As time goes by, horizons are shrinking around the world. This has happened before. The world economy was very open before the First World War. It took 100 years for the world economy to become as open again.  Perhaps it will be another 100 years before we get back to the levels of globalisation we saw till recently.

What next for Britain then? If the buccaneers have been keel-hauled by reality, something else is going to be put in its place. With Britain having left the EU and no one being able or willing to make the case in detail for working together constructively with other countries, Britain is drifting into the reactionary insularity that Nigel Farage has been advocating his entire career, steadily getting relatively poorer and less relevant year by year.  This is what the Conservatives have now signed up to deliver in government.

While Covid-19 continues to dominate all our thoughts, no one will particularly notice.  But one day, we’ll regret it. Maybe not today, maybe not tomorrow, but soon and for the rest of our lives.

Alastair Meeks


Reflections from Cyclefree: Here We Go (Again)

Saturday, February 1st, 2020

There were not many dogs, hardy or otherwise, out this morning on the North West coast, understandably so in view of the overcast weather. Still, on a clear day from the top of Black Combe , a couple of miles away, it is possible to see Northern Ireland, Scotland and the Isle of Man. Beyond lies Ireland and the great big wide world beyond. All those opportunities! 

Just behind the spot where this photo was taken is Silecroft station, one of the few stations where you have to hail the two-carriage train to make it stop. The train travels from Barrow-in Furness up the coast to Carlisle via Sellafield, Whitehaven and Maryport, a town originally settled by the Romans and later turned from fishing village into a coal port.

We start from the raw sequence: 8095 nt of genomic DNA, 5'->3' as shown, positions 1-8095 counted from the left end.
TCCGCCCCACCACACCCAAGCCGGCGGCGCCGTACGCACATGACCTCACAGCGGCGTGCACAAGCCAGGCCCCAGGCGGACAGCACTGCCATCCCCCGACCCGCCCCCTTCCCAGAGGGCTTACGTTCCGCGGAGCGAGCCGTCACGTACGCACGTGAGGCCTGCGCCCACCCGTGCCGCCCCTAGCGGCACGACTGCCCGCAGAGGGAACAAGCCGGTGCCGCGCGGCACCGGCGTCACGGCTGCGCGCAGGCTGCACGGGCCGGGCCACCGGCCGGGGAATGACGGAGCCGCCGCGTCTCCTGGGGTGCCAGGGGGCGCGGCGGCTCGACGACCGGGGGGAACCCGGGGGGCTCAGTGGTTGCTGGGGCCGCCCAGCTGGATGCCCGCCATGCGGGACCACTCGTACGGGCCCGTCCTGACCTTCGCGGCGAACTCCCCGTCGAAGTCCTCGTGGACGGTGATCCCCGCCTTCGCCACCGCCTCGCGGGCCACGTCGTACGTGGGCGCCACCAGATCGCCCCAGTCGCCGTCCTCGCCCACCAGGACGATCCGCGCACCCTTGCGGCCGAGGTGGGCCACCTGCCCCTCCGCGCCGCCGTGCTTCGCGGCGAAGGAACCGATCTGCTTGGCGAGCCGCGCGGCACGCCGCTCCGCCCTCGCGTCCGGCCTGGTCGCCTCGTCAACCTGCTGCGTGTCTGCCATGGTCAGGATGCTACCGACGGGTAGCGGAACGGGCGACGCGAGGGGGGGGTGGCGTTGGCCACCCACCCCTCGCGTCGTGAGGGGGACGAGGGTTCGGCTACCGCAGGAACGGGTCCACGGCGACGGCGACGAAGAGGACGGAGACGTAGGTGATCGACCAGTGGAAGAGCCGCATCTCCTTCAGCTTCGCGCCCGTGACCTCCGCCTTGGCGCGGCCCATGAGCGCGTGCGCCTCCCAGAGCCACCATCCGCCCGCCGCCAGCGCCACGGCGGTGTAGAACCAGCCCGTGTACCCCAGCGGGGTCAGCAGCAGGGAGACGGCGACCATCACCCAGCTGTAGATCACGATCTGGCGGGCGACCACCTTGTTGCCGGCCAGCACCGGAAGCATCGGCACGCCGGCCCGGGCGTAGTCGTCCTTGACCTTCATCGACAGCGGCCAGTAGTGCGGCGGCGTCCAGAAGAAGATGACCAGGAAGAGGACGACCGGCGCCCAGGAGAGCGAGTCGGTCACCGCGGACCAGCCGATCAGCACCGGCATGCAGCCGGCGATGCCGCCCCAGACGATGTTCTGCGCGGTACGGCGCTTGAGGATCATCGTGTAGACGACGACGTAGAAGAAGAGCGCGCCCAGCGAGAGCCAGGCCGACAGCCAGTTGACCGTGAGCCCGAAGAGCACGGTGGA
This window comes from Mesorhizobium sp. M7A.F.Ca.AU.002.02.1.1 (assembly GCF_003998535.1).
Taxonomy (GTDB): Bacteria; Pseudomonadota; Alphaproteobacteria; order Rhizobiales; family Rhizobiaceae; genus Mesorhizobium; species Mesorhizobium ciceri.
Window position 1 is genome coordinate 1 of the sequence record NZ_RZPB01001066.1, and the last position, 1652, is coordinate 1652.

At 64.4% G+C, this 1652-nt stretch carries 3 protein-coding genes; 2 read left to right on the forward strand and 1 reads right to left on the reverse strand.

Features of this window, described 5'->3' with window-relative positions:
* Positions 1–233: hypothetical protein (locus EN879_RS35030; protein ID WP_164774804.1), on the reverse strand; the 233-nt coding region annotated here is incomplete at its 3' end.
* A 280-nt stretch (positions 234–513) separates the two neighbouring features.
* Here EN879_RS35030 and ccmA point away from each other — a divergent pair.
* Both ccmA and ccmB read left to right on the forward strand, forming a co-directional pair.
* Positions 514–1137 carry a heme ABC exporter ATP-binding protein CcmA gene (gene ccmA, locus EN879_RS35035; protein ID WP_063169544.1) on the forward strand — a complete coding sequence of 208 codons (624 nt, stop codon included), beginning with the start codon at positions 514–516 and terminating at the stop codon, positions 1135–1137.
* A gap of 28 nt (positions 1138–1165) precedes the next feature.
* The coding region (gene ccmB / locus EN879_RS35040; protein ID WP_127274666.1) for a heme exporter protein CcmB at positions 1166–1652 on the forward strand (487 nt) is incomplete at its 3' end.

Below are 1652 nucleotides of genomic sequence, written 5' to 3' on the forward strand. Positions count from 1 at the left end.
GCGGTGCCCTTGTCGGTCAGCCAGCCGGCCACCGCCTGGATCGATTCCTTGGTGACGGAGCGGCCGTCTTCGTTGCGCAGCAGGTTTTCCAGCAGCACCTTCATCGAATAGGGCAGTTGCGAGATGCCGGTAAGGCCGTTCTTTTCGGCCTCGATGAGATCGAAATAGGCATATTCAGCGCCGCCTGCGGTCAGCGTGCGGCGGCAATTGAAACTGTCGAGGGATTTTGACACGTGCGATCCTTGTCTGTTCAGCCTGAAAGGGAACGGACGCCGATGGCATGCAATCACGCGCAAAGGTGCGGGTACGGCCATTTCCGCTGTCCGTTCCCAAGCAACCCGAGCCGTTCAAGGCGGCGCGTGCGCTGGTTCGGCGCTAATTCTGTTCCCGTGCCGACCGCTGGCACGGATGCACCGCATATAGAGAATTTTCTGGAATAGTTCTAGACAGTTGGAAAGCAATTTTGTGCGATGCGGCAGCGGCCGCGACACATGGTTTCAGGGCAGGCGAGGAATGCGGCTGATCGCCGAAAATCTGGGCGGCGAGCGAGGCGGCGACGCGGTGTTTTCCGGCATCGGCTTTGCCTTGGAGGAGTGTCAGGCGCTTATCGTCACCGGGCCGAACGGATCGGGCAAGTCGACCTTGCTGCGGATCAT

All three constituencies along this coast are now represented by Tory MPs, the first – Copeland – having fallen in February 2017, a precursor of Boris’s later breaches in the Red Wall. The clues were there in the EU referendum result where between 60 – 62% of those voting voted to Leave. In 4 years there have been 3 General Elections, 1 referendum, 1 EU Parliamentary election and, in Copeland, 1 by-election.  One part of GK Chesterton’s “people of England” has certainly spoken.

Have they felt forgotten? The referendum vote might suggest so, though South Lakeland, a mere 40 miles east voted to remain. The area has not been all that forgotten though. A sign on the beach edge proudly announces the arrival of Superfast Britain, funded in part by the European Regional Development Fund 2007-13, the EU flag logo next to this announcement having been carefully scratched in an attempt to obliterate it. 

Will voters here continue to feel forgotten by those now in charge? It will take more than having a Cabinet meeting outside London to impress or effect real long-lasting change, even after the Brexit desired by a majority.

One of the happy side-effects of being laid up with illness is having time to read, including Dominic Sandbrook’s “Who Dares Wins” about the early years following an equally disruptive break with a long-standing political and economic consensus. There are echoes with now:-

  • A PM winning unexpected voters and sneered at for being populist by those unable or unwilling to understand how voters could possibly bring themselves to vote for such a person.
  • Labour in the grip of in-fighting, leadership elections and the Left seeking to get control. Two of the minor players then became party leader and founder of Momentum, a reminder that when a party’s leadership cannot say what it is for there will be plenty willing and able to fill that vacuum. Oh and Ken Livingstone was, even then, embarrassing his party with offensive comments and ignorant historical analysis.
  • A Liberal leader having their grandiose ambitions squished by voters.
  • A fruitless attempt at creating a centrist party or, perhaps more accurately, a “party for the people who know what’s good for the people”. TIG might have saved itself a lot of grief had it realised that a promise of a return to a semi-mythical non-ideological consensus is rarely the change people want when they are fed up with what they have.
  • A nostalgic nationalism exemplified by the reaction to the Falklands War, seen by some as a welcome fight back against a sense of failure and of Britain as a nation in retreat. The need to see Britain as somehow oppressed, fighting for independence (its own or others) and regaining its pride and self-confidence through some dramatic act seems to have a long history.